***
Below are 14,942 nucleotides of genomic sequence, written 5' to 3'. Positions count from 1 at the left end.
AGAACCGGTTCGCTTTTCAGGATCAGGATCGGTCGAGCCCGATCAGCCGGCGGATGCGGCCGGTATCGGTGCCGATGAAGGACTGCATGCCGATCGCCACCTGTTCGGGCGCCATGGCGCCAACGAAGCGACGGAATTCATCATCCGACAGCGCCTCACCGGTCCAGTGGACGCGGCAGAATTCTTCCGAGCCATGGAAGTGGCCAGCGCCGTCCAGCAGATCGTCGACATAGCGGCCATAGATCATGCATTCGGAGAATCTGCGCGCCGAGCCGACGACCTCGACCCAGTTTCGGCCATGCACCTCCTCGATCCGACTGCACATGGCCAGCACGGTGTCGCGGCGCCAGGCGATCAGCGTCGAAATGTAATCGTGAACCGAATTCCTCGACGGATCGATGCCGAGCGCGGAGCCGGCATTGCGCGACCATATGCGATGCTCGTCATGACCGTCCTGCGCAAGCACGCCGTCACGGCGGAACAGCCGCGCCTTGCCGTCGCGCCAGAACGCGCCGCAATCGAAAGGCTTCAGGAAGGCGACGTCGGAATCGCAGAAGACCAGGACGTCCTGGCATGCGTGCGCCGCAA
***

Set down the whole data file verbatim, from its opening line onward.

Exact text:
Below are 14,942 nucleotides of genomic sequence, written 5' to 3'. Positions count from 1 at the left end.
AGAACCGGTTCGCTTTTCAGGATCAGGATCGGTCGAGCCCGATCAGCCGGCGGATGCGGCCGGTATCGGTGCCGATGAAGGACTGCATGCCGATCGCCACCTGTTCGGGCGCCATGGCGCCAACGAAGCGACGGAATTCATCATCCGACAGCGCCTCACCGGTCCAGTGGACGCGGCAGAATTCTTCCGAGCCATGGAAGTGGCCAGCGCCGTCCAGCAGATCGTCGACATAGCGGCCATAGATCATGCATTCGGAGAATCTGCGCGCCGAGCCGACGACCTCGACCCAGTTTCGGCCATGCACCTCCTCGATCCGACTGCACATGGCCAGCACGGTGTCGCGGCGCCAGGCGATCAGCGTCGAAATGTAATCGTGAACCGAATTCCTCGACGGATCGATGCCGAGCGCGGAGCCGGCATTGCGCGACCATATGCGATGCTCGTCATGACCGTCCTGCGCAAGCACGCCGTCACGGCGGAACAGCCGCGCCTTGCCGTCGCGCCAGAACGCGCCGCAATCGAAAGGCTTCAGGAAGGCGACGTCGGAATCGCAGAAGACCAGGACGTCCTGGCATGCGTGCGCCGCAA